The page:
I liked the first, historical part of the book, but later chapters, in my view, lacked cohesiveness and struggled to provide proofs to the quote by Democritus after which this article is named. It is obvious that we are not marionettes and that life forms are governed by laws of thermodynamics, but what is less obvious is the force that set these laws in motion. I do not allude to God as a creator for a simple argument that a creator would also require a creator ad infinitum, but I share some of the views of Carl Sagan. I would like to quote Newton:
“Gravity explains the motions of the planets, but it cannot explain who sets the planets in motion.”
― Isaac Newton
Albert Einstein once said the following:
“Everyone who is seriously involved in the pursuit of science becomes convinced that some spirit is manifest in the laws of the universe, one that is vastly superior to that of man.”
There is still too much we do not know about ourselves and the universe, there is still so much to learn.
Here are the quotes and notes from the book…
That crude matter should have originally formed itself according to mechanical laws, that life should have sprung from the nature of what is lifeless, that matter should have been able to dispose itself into the form, of a self-maintaining purposiveness—that [is] contradictory to reason.
Physics is the only real science; all else is stamp collecting.
What is life? Scientists have tried to answer this question for as long as science has existed. For Aristotle, the body was matter, but a soul was needed to give the body life. Even today, such views are common in the general public. Books like The Secret tell us we have vast untapped reserves of “life energy” that can help us attract riches and happiness. Yet, a special life force has never been detected. If we look at the balance sheet of energy intake (food) and output (motion, heat) of any living organism, there is no missing energy or untapped energy source.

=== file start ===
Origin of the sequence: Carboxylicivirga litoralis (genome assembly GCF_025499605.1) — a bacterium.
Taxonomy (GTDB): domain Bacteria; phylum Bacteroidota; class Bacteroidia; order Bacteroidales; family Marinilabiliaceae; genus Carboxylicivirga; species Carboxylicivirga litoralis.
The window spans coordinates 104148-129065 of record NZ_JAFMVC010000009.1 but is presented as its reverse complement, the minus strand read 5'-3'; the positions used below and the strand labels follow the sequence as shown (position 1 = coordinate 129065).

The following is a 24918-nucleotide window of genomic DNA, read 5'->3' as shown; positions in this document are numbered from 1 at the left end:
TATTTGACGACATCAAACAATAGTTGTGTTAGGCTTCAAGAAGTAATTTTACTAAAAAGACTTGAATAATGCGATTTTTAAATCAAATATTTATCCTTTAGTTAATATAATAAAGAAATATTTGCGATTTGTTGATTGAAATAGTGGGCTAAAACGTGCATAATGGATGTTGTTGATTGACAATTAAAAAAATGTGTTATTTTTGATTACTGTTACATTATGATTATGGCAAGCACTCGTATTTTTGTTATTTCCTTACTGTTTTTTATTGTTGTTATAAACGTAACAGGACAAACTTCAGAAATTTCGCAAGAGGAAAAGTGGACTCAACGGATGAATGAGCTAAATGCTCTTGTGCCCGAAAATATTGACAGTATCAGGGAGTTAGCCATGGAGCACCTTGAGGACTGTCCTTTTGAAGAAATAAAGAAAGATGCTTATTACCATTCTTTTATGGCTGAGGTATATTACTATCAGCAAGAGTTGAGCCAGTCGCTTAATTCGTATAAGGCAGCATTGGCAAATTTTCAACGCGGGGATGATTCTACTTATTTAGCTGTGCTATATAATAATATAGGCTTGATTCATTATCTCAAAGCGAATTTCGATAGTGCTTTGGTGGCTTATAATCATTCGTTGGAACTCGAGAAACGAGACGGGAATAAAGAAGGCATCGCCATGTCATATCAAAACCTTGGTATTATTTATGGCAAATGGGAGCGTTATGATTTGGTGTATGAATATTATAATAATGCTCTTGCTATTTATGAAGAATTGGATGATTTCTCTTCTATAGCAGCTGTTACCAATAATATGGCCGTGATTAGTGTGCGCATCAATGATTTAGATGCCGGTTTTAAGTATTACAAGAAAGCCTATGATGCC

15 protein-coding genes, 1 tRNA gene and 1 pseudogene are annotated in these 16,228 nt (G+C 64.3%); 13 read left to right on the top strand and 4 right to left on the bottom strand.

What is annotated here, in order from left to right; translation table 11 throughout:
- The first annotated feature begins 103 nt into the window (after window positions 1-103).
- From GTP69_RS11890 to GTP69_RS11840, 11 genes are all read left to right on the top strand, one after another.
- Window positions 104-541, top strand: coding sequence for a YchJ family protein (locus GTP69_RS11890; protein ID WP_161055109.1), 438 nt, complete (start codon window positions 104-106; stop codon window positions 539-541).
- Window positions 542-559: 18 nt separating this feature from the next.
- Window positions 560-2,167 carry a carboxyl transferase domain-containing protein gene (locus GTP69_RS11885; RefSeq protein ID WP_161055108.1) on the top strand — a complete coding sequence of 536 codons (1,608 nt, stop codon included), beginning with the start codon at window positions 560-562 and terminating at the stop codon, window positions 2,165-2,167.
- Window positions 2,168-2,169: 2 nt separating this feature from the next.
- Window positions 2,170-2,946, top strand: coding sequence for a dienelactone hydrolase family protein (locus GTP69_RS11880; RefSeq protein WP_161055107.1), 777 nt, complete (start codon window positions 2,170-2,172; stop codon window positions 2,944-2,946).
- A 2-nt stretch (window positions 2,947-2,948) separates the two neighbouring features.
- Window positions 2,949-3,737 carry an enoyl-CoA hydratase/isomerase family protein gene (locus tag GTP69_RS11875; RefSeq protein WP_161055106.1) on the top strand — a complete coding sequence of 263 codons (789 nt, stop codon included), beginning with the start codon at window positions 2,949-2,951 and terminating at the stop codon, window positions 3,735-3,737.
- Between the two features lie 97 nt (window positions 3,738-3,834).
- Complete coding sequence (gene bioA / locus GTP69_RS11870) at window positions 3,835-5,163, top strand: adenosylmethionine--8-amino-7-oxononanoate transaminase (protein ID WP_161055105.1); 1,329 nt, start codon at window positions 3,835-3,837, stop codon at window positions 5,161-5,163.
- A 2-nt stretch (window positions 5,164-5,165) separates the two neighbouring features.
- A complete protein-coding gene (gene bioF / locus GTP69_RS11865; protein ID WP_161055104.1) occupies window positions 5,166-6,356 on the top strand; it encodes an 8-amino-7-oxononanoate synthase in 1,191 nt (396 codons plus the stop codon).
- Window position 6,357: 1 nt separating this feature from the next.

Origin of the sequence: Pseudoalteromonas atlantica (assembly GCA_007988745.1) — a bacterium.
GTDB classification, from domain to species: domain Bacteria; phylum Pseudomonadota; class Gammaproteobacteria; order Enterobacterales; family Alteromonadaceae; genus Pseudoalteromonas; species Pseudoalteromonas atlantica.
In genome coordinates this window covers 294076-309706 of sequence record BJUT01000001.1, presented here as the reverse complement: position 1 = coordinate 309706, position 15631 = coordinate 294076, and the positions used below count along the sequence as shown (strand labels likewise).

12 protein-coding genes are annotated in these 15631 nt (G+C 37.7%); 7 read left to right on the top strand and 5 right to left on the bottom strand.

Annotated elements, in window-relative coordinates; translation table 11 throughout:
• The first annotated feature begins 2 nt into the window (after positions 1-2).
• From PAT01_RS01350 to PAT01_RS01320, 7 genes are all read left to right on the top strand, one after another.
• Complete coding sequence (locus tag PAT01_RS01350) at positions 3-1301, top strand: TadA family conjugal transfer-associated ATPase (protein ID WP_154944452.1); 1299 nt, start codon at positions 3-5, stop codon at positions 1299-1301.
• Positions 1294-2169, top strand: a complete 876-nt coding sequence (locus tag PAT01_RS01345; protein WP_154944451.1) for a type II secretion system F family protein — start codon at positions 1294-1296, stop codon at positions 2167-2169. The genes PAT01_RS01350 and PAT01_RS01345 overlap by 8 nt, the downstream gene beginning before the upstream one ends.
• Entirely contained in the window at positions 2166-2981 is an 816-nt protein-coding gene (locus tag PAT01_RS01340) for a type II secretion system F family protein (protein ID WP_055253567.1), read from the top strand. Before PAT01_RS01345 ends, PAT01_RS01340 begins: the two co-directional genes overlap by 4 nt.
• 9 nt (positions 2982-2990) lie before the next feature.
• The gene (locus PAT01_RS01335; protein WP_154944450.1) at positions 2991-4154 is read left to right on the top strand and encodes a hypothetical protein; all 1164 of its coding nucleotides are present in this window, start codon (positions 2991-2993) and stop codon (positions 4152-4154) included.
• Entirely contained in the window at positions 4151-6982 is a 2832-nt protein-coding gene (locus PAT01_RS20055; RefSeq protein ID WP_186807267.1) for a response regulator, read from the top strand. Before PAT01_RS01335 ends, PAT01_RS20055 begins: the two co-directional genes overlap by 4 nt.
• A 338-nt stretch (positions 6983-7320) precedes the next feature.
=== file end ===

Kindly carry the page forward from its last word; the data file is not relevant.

The microscope was invented in the late 1500s in the Netherlands by two Dutch spectacle makers, Zacharias Janssen and his son Hans. Improvements to the microscope were completed by Galileo (1609) and Cornelius Drebbel (1619). In 1614, Galileo observed that flies had “fur.” Others observed mites and studied the structure of a fly’s eye.
Beginning in the seventeenth century, with the invention of the microscope, scientists searched for the secret of life at ever smaller scales. Biological cells were first described in Robert Hooke’s Micrographia in 1665 which became the most famous early book on microscopic observations. Robert Hooke (1635-1703), a master experimenter, used his homebuilt microscope to look at everything from flees to “gravel” in urine. The early microscopists discovered what Hooke called “small machines of nature,” from the legs of flees to single-celled animals. Hooke was the first to see cells in cork. The first animal cells, red blood cells, were discovered shortly thereafter by Antonie Philips van Leeuwenhoek (1632-1723), but neither he nor Hooke realized that these cells were the smallest units of all living beings.
It took until 1902 for chromosomes to be identified as carriers of inheritance. The structure of DNA was deciphered in 1953, and the first atomic-scale protein structure was obtained in 1959.
What creates “purposeful motion” in living beings? This was one of the original mysteries of life, formulated by Aristotle more than two thousand years ago. Aristotle assigned this motion to purpose. But today, having penetrated into the realm of molecules, we do not find purpose. Instead, we find random motion. Today, this great question has morphed into another question: How can molecules create the “purposeful” action that characterizes cells and bacteria? How do we go from assemblies of mere atoms to the organized complex motions in a cell?
Humans transform energy from food into motion, heat, and thought. Energy is conserved. The energy we expend during a day comes from the food we eat. A typical energy intake from food is 2,500 food calories per day. One food calorie is equal to 4,184 joules of energy. A human consuming 2,500 food calories takes in approximately 10.5 million joules (2,500 calories x 4,148 joules) in energy from food a day. This sounds like a lot. However, a day has 86,400 seconds, and therefore the rate at which our bodies transform this energy is 10.5 million joules divided by 86,400 seconds, or about 120 watts (where 1 watt = 1 joule per second). A human being has about the same power rating as one light bulb.
After receiving his medical doctorate from the University of Rheims, La Mettrie (1709-1751) had served as medical officer to the French Guards and participated in a number of bloody battles. Through this experience, he developed a profound distaste for the slaughter of war and saw what savagery and injury could do to the human mind. He came to realize that reason and emotion, supposedly part of the soul, could be thoroughly altered by injury. Didn’t this clearly show that Descartes’s last refuge of soul—the mind—could ultimately be explained by pure mechanism?